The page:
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What It Takes To Become A Great Leader (And Why It Starts With You)

What It Takes To Become A Great Leader (And Why It Starts With You)

Do you believe in the saying some [people] are born leaders, some achieve leadership, and some have leadership thrust upon them”?

It’s a sentiment attributed to Emirates CEO Maurice Flanagan (and of course reminiscent of Shakespeare’s reference to being born great).

What do you believe about leadership? 

In our recent blog Busting The Myths Of What It Really Takes To Be A Great Leader, we explored the importance of a beginner’s mind when it comes to leadership, and how training programmes fail to produce great leaders because they frequently skip the basics.

The truth about leadership

The bottom line is that leadership starts with you.

Coach and leadership trainer Julia Carter recently pointed out at one of our Elevate Talent membership sessions that the idea that people are born leaders is representative of only one type of leadership. It’s time to reframe leadership so that we recognise the truth about what it means, and all the different boxes we need to tick in order to be a leader.

Reframing leadership

We each have the potential to become a great leader. Each personality type has the power to lead once the intention has been set. To be a great leader you need to be self-aware and have the ability to self-regulate. It requires introspection: you need to know yourself, be able to identify your strengths and your challenges, and know what triggers you, because when you are triggered you become stressed and tense which makes you behave differently. 

As a leader you must behave consistently; if you are having an off moment, remove yourself from the situation until you can compose yourself.


Detecting and managing emotional and physiological changes requires you to strike the right balance, similar to Goldilocks tasting the porridge – hers needed to be not too hot and not too cold – except on this occasion it’s about positioning yourself so that you feel just right (not too much of one feeling, and not too little). For example, whenever one of our coaching clients travels a substantial distance, she’s mentally and physically exhausted for the next two days; she refrains from making any big decisions at that point because she knows she’s not at her best.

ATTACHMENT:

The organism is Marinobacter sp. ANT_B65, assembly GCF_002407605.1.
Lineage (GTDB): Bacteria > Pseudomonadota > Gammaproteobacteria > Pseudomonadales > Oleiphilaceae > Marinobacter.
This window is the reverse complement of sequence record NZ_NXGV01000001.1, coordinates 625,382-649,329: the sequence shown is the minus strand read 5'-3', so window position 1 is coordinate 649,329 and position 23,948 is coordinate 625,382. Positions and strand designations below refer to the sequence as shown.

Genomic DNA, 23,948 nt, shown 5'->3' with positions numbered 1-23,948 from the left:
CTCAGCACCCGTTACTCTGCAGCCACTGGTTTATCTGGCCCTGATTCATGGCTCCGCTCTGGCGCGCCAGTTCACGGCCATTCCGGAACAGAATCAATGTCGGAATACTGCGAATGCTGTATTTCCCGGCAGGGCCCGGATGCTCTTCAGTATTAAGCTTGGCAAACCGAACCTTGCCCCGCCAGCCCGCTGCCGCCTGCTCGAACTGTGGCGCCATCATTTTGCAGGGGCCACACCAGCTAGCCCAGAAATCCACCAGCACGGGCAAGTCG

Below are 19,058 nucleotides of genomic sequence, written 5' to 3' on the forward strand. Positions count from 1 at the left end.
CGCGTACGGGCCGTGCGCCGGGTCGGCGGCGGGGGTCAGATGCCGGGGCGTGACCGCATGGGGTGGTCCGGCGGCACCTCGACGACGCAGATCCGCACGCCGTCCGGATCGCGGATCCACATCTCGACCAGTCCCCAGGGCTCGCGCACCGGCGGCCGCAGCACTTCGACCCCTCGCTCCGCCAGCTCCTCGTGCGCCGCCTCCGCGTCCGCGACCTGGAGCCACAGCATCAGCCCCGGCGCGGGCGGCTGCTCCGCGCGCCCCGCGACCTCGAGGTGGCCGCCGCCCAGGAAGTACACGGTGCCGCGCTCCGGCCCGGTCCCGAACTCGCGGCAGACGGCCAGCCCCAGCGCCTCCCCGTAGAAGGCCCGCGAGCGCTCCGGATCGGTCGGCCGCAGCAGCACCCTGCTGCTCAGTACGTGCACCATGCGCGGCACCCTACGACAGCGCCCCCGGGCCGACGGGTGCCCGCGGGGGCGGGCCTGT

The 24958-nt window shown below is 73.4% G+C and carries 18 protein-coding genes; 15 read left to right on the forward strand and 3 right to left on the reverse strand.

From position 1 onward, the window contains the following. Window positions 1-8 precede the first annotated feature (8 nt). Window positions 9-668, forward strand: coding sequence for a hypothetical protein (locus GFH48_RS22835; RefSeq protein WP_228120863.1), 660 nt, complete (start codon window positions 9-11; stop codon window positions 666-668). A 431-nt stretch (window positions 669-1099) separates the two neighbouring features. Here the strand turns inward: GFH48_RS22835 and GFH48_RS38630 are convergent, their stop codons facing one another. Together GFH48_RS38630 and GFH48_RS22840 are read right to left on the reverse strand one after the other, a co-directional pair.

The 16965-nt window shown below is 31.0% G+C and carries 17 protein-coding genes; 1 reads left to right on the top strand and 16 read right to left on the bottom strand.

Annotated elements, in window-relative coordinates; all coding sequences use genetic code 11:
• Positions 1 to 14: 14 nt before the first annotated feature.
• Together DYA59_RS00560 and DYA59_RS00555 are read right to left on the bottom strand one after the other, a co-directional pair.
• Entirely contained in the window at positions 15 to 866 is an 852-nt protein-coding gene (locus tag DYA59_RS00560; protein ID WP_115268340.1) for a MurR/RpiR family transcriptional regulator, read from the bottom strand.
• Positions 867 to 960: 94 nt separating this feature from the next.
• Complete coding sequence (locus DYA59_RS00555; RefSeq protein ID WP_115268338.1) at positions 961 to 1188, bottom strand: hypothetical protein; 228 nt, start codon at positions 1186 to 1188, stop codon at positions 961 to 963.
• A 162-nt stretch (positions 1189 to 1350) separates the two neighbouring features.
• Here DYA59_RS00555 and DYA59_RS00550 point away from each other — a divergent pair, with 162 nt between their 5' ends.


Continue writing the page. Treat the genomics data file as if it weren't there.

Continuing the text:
Calm and collected

To be a great leader, you need to develop and fine-tune your ability to manage pressure and stress so that you genuinely remain calm and collected regardless of what’s happening around you (this is not about putting on a brave face).

When you are calm and collected, your team members are more likely to trust you; they feel safe to approach you and follow your leadership.

To become a leader, you need to answer the who, what, why and when questions (we cover these in depth in our membership training). The author Rudyard Kipling summed it up perfectly in the opening verse of his poem I Keep Six Honest Serving Men:

I keep six honest serving-men [or in this case women!]

(They taught me all I knew);

Their names are What and Why and When 

And How and Where and Who.

I send them over land and sea,

I send them east and west;

But after they have worked for me,

I give them all a rest.

(The full poem is available here.)

Examples of questions to ask yourself on your route to leadership

  • Who is in my network that can help me get noticed? (Strategic alliance.)
  • What is my long-term goal and what needs to happen to get there?
  • Why is promotion important to me? Why now?
  • When is the best time to broach the subject of promotion with my manager? (Hint, soon!)
  • How do I create new opportunities?

These questions form a potential framework for ongoing conversations with your manager. When you ask them about new career opportunities, they will see that you are determined to progress, and the fact that you are putting yourself firmly in the driving seat shows that you are actively willing to lead.

Are you waiting for the perfect opportunity?

The CEO of YouTube Susan Wojcicki shared the perfect reminder: “Life doesn’t always present you with the perfect opportunity at the perfect time. Opportunities come when you least expect them, or when you’re not ready for them. Rarely are opportunities presented to you in the perfect way, in a nice little box with a yellow bow on top. Opportunities, the good ones, they’re messy and confusing and hard to recognise. They’re risky. They challenge you.”

(Shared by Susan Wojcicki during her speech to the John Hopkins University class of 2014.)

If you are committed to becoming a leader, you need to have a plan and remember that even in times of chaos you still need to have a plan. If you don’t, you have a recipe for disaster and that rarely leads to leadership.

You are in charge of furthering your plan to become a leader. The self-awareness and skills you develop along the way will help give you the edge when it comes to taking that next step.

Leadership always begins with you. 

Are you ready to lead the way?

Have you set your mind on being promoted this year? Are you committed to breaking through the limiting beliefs and workplace challenges that hold you back? If so, get in touch with us to find out about the opportunities we offer to help you engage, empower and elevate your career.

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